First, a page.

A couple of years ago I was reading "New Kind of Science" (NKS) by S. Wolfram, and it presented lot of interesting ideas for a young Physics undergraduate. Now that I am studying Mathematics however, I realise that many ideas of NKS seem to be not so novel afterall, and contained in the Maths literature already, yet with different names.

Is NKS actually presenting novel material?

If yes, what in particular?

If not, what authors have already done this kind of work? Is NKS a "repackaging" of ideas?

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    $\begingroup$ A new kind of self-aggrandisement. $\endgroup$ – vadim123 Apr 10 '15 at 14:25
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    $\begingroup$ Wolfram has a reputation as a bit of an egomaniac. So I'd take it with a grain of salt. Here are some quotes he wrote about himself. "Stephen Wolfram is the creator of Mathematica and is widely regarded as the most important innovator in scientific and technical computing today." and "Stephen Wolfram is the creator of Mathematica, and a well-known scientist. He is widely regarded as the most important innovator in technical computing today, as well as one of the world's most original research scientists." That's just not the kind of thing you say about yourself. $\endgroup$ – Gregory Grant Apr 10 '15 at 14:26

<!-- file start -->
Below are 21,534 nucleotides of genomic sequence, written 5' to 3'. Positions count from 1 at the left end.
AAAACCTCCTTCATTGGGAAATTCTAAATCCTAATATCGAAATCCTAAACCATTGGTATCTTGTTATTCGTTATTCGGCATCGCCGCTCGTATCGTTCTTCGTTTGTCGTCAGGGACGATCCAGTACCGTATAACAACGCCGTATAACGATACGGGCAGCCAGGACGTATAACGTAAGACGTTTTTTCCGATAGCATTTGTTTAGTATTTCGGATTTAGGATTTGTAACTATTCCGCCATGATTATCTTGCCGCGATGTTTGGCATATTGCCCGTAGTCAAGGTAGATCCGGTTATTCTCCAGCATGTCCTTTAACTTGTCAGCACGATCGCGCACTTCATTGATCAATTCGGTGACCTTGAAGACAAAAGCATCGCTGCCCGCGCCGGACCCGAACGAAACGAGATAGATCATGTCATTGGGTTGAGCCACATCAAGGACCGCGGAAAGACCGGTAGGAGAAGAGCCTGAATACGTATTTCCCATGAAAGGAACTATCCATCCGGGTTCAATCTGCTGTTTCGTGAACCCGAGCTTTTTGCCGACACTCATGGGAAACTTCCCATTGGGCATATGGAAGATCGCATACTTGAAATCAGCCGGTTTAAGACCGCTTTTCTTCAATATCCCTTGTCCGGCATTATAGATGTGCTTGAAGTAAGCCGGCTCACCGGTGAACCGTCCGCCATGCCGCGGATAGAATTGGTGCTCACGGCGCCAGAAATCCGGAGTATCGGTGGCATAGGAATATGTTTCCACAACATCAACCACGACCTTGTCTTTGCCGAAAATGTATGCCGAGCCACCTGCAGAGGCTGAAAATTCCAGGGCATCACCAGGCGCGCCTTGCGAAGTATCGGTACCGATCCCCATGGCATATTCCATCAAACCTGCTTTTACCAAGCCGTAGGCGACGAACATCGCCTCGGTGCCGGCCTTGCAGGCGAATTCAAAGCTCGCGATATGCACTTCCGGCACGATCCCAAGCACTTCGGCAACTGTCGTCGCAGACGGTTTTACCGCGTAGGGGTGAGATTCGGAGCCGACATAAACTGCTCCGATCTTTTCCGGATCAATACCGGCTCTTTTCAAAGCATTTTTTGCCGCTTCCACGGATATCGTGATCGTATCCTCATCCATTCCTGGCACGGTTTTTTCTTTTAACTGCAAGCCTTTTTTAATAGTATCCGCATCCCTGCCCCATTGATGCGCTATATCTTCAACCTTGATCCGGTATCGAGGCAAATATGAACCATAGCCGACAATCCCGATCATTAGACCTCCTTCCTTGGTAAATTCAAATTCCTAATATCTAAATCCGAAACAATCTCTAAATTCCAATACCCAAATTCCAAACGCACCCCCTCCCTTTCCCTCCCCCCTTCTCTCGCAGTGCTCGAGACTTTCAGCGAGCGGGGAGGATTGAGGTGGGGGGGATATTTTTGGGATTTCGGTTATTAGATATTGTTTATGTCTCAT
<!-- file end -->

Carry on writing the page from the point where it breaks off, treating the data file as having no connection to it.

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    $\begingroup$ May be relevant: ams.org/notices/200302/fea-gray.pdf $\endgroup$ – Jean-Claude Arbaut Apr 10 '15 at 14:27
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    $\begingroup$ This may be flagged as offensive...but I've always thought of Stephen Wolfram as a bit of a douche. See Gregory's comments for more details and the litany of egotestical remarks made by Wolfram. He's why we can't have nice things...and why Wolfram|Alpha pro sucks. $\endgroup$ – Daniel W. Farlow Apr 10 '15 at 14:36
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    $\begingroup$ Mr. Stephen Wolfram certainly isn't “the most important innovator in scientific and technical computing today” or “the world's most original research scientists”... I am ! :-| $\endgroup$ – Lucian Apr 10 '15 at 18:04

I think the answer to this question is, unfortunately, a little difficult. As many will point out, Wolfram is beyond egotistical and that fact definitely colors the reception of the book. There is a long list of (mostly negative) reviews here. The negativity reaches its apex in the review by Cosma Shalizi. There are some positive reviews as well, though, such as the one by Rudy Rucker.